The same observation was made by Zulfiqar Shah from the Pakistan Institute of Labour Education and Research who led a fact finding mission to Umarkot in 2017, following the death of a sanitary worker, Irfan Masih. Masih had fainted while clearing a blocked sewer and was refused treatment by the doctors, who asked his relatives to clean his body before they could treat him. In the end he died leading to strong protests by the sanitary workers’ community in the district. Talking about their findings, Shah says: “We visited the site of the incident where the sanitary worker had collapsed in the manhole and found that a long queue of shops had been constructed over the drain. This manhole was almost inside a shop. Moreover, one of our crucial findings was that there were over 200 people appointed to sanitary workers’ positions for Umarkot city. A large number of them were known as ‘white collar’, deputed either by influential people, or those just collecting regular salaries. The Municipal committee chairman admitted on record that some of the people appointed against sanitary workers’ positions were not willing to do the job of cleaning and have been assigned other duties. The entire cleaning work is done by around 90 Christian sanitary workers, mainly from Gujrati and Marwari communities who are locally referred to as ‘bhungi’. The chairman said no person from other castes is willing to do the cleaning work so that only Christians and ‘bhungis’ are doing it. He blamed his predecessors for appointing the wrong people.”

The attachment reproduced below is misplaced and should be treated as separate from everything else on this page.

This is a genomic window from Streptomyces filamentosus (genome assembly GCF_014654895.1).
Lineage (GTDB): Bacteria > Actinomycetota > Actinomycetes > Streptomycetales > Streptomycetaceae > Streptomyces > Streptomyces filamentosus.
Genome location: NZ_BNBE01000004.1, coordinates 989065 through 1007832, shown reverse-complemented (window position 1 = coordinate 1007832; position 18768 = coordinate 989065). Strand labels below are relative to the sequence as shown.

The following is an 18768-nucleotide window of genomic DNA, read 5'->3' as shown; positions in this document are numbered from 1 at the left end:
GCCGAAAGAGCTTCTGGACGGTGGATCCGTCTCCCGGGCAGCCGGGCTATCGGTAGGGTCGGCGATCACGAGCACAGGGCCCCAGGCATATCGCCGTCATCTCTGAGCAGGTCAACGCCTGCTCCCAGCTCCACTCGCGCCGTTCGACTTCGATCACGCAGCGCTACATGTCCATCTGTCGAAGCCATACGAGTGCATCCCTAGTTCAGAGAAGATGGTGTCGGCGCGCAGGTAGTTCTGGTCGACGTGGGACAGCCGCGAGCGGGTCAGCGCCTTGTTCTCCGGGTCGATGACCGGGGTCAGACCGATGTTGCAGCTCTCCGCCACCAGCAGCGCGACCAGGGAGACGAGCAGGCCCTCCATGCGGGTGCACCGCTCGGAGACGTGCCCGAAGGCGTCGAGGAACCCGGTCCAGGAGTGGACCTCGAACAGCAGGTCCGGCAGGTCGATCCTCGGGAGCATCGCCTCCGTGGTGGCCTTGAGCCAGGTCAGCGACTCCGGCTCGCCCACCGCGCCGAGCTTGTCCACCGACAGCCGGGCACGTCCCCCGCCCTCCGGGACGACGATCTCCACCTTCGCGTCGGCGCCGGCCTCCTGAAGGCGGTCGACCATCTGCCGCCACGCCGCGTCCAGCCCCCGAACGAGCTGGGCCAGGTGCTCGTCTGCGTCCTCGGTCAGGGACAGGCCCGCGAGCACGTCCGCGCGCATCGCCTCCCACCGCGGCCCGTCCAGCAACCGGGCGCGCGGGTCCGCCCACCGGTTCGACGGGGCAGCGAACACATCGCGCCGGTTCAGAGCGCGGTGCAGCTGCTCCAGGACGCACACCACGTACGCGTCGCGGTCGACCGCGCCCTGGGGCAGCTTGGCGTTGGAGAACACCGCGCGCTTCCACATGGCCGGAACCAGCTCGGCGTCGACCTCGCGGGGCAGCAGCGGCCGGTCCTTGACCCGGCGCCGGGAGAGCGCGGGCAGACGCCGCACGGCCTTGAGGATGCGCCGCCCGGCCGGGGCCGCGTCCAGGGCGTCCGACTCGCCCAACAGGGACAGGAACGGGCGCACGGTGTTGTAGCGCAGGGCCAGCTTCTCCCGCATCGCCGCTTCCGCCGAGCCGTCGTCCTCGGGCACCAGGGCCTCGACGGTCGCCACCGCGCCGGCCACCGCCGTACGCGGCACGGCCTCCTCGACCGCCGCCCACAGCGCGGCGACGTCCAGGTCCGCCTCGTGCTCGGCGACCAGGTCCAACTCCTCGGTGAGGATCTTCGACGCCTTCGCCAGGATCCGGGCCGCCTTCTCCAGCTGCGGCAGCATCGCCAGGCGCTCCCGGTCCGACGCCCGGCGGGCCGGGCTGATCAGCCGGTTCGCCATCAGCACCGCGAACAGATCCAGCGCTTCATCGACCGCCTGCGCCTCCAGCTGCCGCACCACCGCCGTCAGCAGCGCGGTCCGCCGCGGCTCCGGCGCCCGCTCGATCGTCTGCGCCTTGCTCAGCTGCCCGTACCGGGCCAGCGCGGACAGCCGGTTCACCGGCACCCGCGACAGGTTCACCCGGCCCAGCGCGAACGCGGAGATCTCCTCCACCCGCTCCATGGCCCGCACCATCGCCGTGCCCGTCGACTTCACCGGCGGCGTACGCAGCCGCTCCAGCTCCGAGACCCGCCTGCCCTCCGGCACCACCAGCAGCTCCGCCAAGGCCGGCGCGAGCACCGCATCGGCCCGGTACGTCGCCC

The health risk associated with sanitary work is well documented. Several studies point to various illnesses resulting from continuous exposure to dust particles. These include short-term illnesses such as sneezing, coughing, eye irritation, lung tissue swelling, asthma and throat infections. A 2013 study also finds long and continuous inhalation of non-industrial dust in Pakistani street sweepers as one of the critical factors in the development of chronic obstructive pulmonary disease, resulting in obstructive ventilatory patterns.

There is also a feeling that ghost employment reinforces unemployment and inequality. This is well explained by Imran Masih Gill, from the Hyderabad Municipal Corporation: “Political appointees get paid out of municipality’s budget for serving local officials and influential persons who enjoy their labour for free. There are so many unemployed people in our community. They cannot get jobs in the sanitary sector because Muslims who do not serve the sector, are taking their jobs.”